Fertility treatment can be stressful on your emotions, your schedule and your finances. Fortunately, you have someone in your corner the entire way: your fertility nurse!
Your fertility nurse is here to help guide you through the process and make your journey a little bit easier. Here are the ten most common questions patients tend to ask their fertility nurse.
Does my fertility workup need to be completed before starting a treatment cycle?
Yes. This helps your physician determine what course of treatment is best for you. Some insurance companies require workup to be completed before they approve the prescribed fertility treatment. For example having a semen analysis will help your physician decide if you need intrauterine inseminations (IUI) or IVF with ICSI.
What is my first step in the fertility workup process?
The first instruction you will receive from your nurse is to call with your day 1 full flow period. We don’t consider spotting a day 1 full flow. Typically we would consider day 1 the day you need to use a sanitary pad or tampon. You will not come in to the office on day 1 but this is the day we make any appointments you may need.
These appointments may include blood, ultrasound, hysterosalpinogram (HSG), or hysterosonogram (HSN). We will schedule blood and ultrasound on day 2, 3, or 4 and your HSG or HSN between days 5 through 12, when you are not ovulating. If you do not get periods on a regular basis or your appointment day happens to fall on day 2, 3, or 4 you may have special instructions.
How do I contact the fertility nursing staff?
Contacting the nursing staff can be as easy as sending a message on your fertility clinic's online portal or leaving a voicemail on the nursing voicemail. Your fertility clinic should get back to you quickly; at InVia, typically most calls are answered before 2pm. If they come in after 2pm they may be answered the next business day.
When do I schedule my "nurse teach"?
Once you have completed a workup and have financial clearance, it's time to schedule a nurse consult or "nurse teach." Again, many fertility clinics use an online portal to let you know it's time; at InVia, our patients can find their financial clearance on the portal under the "Letters" tab.
What is the "nurse teach" for?
At the "nurse teach" you will get an introduction to your fertility plan. The nurse will explain the protocol and attempt to give you dates (timeline) if possible. At this visit the nurse will sign consent forms ("consents") with you.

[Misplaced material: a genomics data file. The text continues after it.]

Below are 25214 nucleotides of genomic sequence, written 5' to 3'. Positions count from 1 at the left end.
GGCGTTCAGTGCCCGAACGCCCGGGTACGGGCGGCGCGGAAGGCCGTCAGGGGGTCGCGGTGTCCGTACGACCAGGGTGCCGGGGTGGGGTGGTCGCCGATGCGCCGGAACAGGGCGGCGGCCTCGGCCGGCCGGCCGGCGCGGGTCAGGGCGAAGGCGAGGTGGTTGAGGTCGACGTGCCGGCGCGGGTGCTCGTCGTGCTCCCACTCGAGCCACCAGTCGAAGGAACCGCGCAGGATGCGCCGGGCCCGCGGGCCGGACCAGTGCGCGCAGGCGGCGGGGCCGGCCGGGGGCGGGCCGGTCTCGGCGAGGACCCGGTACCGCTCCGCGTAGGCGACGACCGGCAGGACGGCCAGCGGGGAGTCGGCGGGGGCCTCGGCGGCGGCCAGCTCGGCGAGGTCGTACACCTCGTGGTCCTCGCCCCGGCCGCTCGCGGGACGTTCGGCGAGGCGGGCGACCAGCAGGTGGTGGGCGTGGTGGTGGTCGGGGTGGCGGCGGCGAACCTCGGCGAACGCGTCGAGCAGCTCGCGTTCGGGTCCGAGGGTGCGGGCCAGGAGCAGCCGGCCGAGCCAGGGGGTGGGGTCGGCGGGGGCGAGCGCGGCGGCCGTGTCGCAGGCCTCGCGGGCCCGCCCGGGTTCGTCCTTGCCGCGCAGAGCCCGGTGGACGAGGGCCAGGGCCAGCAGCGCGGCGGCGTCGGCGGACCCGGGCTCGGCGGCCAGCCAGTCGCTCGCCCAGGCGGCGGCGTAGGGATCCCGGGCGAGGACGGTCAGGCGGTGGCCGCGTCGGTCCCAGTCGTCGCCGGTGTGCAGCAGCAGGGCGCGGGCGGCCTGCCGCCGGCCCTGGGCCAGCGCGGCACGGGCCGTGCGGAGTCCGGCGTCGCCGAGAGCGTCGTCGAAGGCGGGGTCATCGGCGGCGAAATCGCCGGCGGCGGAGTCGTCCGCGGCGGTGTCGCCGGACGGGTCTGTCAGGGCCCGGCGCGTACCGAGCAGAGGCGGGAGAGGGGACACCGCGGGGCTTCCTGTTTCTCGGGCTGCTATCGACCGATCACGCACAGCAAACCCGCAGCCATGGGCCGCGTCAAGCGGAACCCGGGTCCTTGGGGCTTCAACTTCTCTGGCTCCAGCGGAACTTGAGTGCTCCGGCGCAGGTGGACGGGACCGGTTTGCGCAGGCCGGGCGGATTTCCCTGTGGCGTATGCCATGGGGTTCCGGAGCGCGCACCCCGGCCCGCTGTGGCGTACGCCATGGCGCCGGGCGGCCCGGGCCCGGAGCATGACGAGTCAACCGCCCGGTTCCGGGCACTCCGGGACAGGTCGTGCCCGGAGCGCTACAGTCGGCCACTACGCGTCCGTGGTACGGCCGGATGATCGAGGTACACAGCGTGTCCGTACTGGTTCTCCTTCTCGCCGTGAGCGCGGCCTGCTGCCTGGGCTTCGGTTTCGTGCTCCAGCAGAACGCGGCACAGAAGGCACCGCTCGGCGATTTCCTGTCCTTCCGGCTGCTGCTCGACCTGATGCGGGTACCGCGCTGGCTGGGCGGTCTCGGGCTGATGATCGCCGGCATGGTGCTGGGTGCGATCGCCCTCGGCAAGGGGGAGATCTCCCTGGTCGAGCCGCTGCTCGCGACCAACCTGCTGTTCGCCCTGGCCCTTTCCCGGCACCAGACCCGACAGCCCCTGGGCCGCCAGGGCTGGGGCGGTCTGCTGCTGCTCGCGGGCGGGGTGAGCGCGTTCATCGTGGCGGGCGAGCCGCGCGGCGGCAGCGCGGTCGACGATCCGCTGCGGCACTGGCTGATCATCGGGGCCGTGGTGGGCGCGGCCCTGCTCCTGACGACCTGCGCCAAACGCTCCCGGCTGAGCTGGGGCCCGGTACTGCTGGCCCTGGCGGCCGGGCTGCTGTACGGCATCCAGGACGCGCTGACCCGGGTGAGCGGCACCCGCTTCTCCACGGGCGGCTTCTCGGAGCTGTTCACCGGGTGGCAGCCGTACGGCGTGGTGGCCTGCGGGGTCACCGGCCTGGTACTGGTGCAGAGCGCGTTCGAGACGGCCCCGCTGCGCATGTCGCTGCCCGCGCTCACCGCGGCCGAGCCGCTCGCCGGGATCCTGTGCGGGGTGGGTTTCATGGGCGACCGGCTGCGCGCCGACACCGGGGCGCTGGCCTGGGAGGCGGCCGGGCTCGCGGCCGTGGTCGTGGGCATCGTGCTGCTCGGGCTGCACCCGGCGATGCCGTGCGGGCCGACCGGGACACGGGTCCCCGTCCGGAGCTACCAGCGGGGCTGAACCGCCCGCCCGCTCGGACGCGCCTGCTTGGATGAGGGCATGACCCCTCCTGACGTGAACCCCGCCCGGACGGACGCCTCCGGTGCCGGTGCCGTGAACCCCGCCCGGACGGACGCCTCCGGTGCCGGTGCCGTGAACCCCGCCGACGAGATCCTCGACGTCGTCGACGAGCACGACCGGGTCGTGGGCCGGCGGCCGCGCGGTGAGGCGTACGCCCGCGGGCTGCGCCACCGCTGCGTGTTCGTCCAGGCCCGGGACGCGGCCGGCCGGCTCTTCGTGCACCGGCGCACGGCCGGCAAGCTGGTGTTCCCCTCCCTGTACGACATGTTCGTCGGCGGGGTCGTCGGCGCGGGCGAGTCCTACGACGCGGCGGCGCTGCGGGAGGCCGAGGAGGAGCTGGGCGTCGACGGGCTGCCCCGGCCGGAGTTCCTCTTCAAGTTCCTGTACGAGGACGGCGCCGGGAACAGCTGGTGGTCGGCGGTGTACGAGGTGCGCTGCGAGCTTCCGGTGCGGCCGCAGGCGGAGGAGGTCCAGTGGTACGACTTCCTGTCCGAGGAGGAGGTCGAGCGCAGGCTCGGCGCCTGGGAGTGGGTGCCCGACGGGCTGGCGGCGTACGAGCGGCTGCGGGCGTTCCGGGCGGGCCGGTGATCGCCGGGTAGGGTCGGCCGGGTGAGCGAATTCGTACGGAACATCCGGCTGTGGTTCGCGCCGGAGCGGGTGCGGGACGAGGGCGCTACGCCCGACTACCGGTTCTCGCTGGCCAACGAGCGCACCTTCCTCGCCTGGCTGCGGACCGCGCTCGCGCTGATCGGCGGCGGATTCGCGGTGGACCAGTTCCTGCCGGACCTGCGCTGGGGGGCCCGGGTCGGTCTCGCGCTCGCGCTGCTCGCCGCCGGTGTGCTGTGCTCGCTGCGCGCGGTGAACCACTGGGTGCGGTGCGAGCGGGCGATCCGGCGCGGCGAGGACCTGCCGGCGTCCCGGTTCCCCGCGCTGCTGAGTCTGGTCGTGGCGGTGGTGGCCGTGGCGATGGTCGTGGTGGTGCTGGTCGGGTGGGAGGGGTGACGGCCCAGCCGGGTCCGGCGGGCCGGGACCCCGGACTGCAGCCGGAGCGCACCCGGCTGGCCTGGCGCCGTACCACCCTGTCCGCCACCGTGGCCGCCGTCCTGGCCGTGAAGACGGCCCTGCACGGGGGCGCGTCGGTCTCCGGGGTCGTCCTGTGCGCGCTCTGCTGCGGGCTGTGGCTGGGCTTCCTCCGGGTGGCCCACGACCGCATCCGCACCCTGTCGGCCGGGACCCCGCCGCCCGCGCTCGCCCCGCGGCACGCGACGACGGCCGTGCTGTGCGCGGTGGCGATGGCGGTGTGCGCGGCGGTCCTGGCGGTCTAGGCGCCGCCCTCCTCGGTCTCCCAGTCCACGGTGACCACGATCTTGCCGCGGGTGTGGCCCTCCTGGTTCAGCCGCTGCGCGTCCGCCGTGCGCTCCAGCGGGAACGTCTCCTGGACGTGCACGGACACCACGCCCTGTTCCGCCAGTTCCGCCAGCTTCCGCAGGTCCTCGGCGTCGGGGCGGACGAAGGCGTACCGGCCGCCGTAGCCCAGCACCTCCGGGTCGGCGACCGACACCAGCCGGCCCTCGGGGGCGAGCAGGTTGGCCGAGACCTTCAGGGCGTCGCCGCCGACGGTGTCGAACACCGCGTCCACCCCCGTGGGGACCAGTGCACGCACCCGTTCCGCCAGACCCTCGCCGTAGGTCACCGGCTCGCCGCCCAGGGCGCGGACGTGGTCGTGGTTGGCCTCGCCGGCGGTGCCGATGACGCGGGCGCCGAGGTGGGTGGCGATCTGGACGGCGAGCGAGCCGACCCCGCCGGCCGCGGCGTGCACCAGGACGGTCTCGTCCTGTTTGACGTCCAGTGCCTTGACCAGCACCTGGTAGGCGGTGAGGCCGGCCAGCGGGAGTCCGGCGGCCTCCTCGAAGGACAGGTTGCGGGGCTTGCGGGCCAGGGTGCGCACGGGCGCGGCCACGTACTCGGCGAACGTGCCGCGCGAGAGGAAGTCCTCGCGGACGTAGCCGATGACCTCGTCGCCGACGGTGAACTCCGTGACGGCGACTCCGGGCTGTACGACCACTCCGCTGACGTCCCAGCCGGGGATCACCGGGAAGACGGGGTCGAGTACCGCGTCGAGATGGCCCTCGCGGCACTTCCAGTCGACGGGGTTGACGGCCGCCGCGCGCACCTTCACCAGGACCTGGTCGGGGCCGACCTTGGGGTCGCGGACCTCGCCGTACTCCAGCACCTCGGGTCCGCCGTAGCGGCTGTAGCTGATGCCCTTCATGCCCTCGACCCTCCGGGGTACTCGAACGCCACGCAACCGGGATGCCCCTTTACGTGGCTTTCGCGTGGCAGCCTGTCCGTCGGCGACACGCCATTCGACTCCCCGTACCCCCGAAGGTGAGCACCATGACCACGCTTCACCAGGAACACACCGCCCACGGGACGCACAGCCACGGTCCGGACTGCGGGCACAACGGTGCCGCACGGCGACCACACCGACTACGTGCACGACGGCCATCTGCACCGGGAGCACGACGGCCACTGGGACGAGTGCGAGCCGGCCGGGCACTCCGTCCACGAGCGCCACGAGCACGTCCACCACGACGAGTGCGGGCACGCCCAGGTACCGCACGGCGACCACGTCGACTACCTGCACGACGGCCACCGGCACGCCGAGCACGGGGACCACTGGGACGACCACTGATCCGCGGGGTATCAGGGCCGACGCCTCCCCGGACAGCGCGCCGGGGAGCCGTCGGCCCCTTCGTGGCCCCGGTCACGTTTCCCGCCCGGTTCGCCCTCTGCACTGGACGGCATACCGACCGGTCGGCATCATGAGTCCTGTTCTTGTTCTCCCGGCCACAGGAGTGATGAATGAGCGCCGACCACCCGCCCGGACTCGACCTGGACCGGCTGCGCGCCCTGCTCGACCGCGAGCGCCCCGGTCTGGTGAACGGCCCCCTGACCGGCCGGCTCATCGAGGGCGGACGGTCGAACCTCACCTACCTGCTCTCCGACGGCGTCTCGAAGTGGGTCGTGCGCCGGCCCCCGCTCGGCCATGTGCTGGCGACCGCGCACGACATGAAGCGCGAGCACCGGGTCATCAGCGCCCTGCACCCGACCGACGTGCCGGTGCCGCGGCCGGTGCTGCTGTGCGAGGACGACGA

PGD (preimplantation genetic diagnosis) is used for single gene disorders (e.g. Beta Thalassemia). This is only used if there is a known family history of the disease, or if the genetic carrier panel of the patient comes back as affected.
PGS (preimplantation genetic screening) is used to screen the embryos for chromosomal errors (e.g. Trisomy 21 (Down's syndrome)) and the sex chromosomes.
When attempting pregnancy do I need to change my diet?
It’s always good to eat a healthy well balanced diet, while trying to get pregnant but there are no specific recommendations while trying to get pregnant. If you need to lose weight, the Ideal Protein Diet is helpful.
However, once you are pregnant, recommendations change, and your fertility clinic should provide you with information and helpful handouts. At InVia, we give patients an early pregnancy handout that covers dietary recommendations at their first pregnancy ultrasound.
What fertility vitamins do we recommend?
Female: Prenatal vitamins and Coenzyme Q10 tablet 200mg twice a day. Vegetarian prenatal vitamins are available.
Male: Daily multivitamin, Vitamin C (ester-c) 500mg a day, Coenzyme Q10 tablet 200mg twice a day
When should I page the nurse or physician on call?
Fever over 1010 F.
Soaking a pad an hour.
Pain not relieved by pain reliever.
When you do not have medications needed for that day.
Shortness of breath.
Will my insurance pay for my treatment?
The billing department at your fertility clinic will answer this question. At InVia Fertility Specialists, we make every effort to make our patients aware of any out-of-pocket costs before starting treatment.
Our billing department contacts the patient's insurance and sends the patient details about their financial obligations through our online portal. Nurses generally do not deal with financial questions.
Kimberly E. Saaby, has a BA in Health Care Administration, is a
certified ultrasonographer, and a medical assistant. Joining the Invia
team in 2001 when she began as a receptionist at the front desk where
she realized the importance of spending time with patients and their
needs. Her background medical experience as a patient care
tech/phlebotomist at Central DuPage Hospital sparked an interest in the
nursing end of the spectrum. From there she received her certification
in ultrasound from Technical School and Medicine and finished her BA in
Health Care Administration from University of Phoenix. She is
responsible for coordinating IUI and IVF cycles, while providing
patients with the education and support they need. Her knowledge
extends to insurance and many other nursing activities in the clinic.
When away from the clinic Kimberly enjoys the company of family and
spending time outdoors with her husband, Mike.